The CCSS is no exception. The abuse and misuse is already in full swing.

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Response to eridani (Original post)

Fri Oct 18, 2013, 05:34 PM

6. Both deserve to die a quick death. n/t

 

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Response to eridani (Original post)

Wed Oct 30, 2013, 03:37 PM

8. "By ALL indicators"?

 

>>>>By all indicators, teachers are generally favorable to the new standards.>>>>>>

As Jack Nicholson said to Faye Dunaway in Chinatown, "That runs contrary to my experience."

OK, I'll bite: what are the indicators?



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Response to eridani (Original post)

Sun Nov 24, 2013, 01:31 AM

9. What do bubble tests, pencils, or testing in general have to do with Common Core?

Common core is a list of standards, it is not (by itself) curriculum, nor is it a test, nor does it require testing.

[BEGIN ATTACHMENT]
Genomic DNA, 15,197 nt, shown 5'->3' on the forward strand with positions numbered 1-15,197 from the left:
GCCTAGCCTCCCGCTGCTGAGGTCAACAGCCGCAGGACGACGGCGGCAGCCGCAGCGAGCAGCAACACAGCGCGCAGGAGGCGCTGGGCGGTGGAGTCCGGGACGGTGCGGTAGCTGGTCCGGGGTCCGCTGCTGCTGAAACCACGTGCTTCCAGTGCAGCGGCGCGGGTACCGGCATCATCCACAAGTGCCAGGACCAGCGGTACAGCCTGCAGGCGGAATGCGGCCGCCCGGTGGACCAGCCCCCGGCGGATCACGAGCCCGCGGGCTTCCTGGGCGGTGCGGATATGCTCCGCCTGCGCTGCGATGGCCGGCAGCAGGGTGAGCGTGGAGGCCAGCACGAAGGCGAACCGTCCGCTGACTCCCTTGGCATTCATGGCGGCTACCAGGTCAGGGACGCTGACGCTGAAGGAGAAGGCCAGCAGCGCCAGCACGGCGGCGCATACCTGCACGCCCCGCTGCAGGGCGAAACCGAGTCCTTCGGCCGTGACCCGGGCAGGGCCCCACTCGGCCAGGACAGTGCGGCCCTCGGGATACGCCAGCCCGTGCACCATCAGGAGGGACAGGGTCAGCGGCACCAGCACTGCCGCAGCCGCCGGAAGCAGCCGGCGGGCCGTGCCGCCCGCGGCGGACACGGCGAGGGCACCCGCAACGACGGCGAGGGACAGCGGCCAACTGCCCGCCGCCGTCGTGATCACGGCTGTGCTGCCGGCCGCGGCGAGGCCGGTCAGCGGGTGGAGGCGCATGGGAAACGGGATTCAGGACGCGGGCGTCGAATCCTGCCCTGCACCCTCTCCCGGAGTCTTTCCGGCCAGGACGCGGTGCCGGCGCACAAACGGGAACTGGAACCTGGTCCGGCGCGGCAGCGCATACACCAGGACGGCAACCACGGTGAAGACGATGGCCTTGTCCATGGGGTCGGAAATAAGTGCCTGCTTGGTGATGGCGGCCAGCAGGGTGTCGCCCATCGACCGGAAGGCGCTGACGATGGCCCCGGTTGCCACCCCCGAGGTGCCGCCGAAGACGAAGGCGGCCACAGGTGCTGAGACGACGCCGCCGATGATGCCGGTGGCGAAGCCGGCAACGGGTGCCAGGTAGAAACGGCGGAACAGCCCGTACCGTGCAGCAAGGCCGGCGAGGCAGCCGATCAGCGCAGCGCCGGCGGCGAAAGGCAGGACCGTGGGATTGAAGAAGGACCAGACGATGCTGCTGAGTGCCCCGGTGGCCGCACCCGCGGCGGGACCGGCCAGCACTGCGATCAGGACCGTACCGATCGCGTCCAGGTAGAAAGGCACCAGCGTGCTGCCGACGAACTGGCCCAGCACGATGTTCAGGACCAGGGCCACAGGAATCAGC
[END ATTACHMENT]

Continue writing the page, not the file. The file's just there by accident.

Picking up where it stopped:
All common core is, is a standard says that a 5th grader should know this, a 6th grader that, etc.

If states / school districts want to test on that basis, its a different issue. However, everyone has been tested from time immemorial. I received a B in 9th grade biology 25 years ago, so obviously I was tested and expected to know *something*. Hopefully with common core if I receive a B it will mean I know the same things as some one the next county, city, or state over or across the country.

You could reasonably argue (and people have) that the standards are bad for various reasons -- not age appropriate, not needed or valuable skills / knowledge, not rigorous enough, etc. But arguing against common core because of testing requirements seem disingenuous, since they are not synonymous.